Our World at War

Up a flight of stairs from the kid-filled, cheerful food court in Center House, you can visit very different circumstances in Congo, Afghanistan, Haiti, Liberia, and other countries divided by war and violence. The 40 photos on view are powerful enough to make the companion text and slogans redundant. However, Seattle Red Cross can be excused for using the show to solicit volunteers and donors. Though heavyweights like James Nachtwey have contributed work, there are no combat scenes or explicitly violent images. Rather, the emphasis is on the aftermath to conflict--limbs lost to landmines, refugees, disease, hunger, hospitals, food relief, and so forth. Those are the areas the Red Cross serves, of course, and there are plenty of pamphlets on hand to gather more information (or donate funds). The show is a guilt trip, and perhaps a necessary one. And it's incongruous to then descend back into the well-fed family bustle below, where these images might be more usefully displayed. BRIAN MILLER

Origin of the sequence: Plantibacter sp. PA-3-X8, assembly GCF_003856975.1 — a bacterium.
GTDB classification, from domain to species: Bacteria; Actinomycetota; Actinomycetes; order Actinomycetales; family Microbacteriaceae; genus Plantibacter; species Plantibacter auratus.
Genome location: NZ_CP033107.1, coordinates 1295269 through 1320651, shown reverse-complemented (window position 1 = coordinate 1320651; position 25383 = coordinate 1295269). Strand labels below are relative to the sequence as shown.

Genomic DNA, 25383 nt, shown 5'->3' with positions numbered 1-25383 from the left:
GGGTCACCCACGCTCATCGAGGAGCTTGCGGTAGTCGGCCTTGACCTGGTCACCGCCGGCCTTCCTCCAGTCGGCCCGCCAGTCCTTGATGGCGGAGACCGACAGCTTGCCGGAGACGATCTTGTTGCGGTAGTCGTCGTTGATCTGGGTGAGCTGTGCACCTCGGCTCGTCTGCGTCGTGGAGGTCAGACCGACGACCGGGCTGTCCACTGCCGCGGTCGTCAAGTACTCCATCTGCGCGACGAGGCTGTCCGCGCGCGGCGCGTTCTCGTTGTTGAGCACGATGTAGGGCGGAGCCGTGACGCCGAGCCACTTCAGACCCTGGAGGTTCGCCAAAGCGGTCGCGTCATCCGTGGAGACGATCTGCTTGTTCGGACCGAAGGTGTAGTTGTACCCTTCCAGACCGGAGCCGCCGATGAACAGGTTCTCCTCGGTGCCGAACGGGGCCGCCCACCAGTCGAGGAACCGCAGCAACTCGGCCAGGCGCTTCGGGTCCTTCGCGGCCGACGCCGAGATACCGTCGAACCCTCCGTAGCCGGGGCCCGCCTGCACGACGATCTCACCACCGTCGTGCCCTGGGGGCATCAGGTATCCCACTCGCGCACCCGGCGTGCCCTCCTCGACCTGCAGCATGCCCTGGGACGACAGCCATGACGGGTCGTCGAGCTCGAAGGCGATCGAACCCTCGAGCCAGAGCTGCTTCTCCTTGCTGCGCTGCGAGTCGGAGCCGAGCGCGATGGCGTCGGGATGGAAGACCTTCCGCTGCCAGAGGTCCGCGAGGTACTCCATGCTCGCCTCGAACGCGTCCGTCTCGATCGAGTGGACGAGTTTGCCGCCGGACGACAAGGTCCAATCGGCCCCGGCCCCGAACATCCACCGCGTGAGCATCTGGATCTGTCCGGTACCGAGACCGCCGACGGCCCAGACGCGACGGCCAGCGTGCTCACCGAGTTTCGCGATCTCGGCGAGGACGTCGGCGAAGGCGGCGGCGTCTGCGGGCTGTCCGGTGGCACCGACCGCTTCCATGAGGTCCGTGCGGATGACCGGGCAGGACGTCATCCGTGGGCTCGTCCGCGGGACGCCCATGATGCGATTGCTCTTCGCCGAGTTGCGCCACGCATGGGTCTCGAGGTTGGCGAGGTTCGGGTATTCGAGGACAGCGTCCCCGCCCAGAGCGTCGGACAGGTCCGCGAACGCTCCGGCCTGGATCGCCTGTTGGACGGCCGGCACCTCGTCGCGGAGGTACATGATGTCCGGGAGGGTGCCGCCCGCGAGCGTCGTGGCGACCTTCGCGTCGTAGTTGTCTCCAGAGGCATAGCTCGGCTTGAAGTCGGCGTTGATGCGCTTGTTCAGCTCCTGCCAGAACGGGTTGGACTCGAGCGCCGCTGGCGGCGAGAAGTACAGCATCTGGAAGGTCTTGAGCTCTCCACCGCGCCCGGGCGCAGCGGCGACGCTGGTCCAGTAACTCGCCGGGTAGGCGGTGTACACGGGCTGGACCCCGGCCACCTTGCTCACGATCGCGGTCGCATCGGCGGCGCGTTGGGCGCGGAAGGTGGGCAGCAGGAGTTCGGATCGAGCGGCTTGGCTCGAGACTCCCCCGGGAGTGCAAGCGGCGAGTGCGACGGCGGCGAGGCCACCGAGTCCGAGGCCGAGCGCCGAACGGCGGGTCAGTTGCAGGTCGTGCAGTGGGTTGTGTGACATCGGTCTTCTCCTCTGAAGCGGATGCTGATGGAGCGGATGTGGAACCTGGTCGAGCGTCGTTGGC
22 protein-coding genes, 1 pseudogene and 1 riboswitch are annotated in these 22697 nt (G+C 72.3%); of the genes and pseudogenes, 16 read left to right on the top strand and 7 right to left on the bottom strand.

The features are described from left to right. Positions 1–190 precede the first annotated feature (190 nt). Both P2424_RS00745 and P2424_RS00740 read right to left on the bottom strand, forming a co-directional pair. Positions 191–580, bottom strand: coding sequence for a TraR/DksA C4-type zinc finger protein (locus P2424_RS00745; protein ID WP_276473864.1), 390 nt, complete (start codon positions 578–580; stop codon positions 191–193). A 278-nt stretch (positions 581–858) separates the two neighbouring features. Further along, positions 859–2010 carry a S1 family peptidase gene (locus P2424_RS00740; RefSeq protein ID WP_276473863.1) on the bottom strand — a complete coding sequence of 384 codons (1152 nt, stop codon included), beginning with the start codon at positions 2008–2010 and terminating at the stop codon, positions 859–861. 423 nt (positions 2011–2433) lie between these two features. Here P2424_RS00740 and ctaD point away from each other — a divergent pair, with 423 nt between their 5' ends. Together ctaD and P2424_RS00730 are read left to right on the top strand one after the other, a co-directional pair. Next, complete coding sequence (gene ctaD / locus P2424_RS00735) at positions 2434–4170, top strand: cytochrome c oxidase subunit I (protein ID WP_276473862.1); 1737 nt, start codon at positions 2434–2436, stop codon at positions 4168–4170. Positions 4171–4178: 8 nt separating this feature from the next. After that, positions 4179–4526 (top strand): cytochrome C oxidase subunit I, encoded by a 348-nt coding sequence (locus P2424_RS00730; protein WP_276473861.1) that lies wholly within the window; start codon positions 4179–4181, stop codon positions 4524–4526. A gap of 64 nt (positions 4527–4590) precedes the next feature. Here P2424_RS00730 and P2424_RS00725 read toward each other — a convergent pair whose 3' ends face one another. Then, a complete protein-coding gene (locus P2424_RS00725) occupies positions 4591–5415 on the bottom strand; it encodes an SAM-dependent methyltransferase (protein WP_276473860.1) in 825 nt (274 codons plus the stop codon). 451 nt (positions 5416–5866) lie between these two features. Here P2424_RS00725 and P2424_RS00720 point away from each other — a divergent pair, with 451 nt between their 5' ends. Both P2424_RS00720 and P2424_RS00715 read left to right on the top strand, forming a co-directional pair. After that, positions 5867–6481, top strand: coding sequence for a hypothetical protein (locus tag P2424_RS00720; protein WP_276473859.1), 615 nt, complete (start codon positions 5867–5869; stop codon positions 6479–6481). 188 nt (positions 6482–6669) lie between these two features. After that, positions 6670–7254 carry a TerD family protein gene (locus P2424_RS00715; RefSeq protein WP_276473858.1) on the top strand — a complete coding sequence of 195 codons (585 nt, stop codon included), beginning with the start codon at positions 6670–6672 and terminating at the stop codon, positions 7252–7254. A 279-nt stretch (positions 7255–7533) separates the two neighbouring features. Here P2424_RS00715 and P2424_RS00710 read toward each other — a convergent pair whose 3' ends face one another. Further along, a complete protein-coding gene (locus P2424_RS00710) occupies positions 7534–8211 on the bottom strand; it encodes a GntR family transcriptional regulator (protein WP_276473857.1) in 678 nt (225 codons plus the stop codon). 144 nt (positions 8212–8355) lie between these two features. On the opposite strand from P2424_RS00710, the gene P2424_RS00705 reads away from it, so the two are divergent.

June 26-Aug. 15, 9 a.m.-9 p.m., 2010

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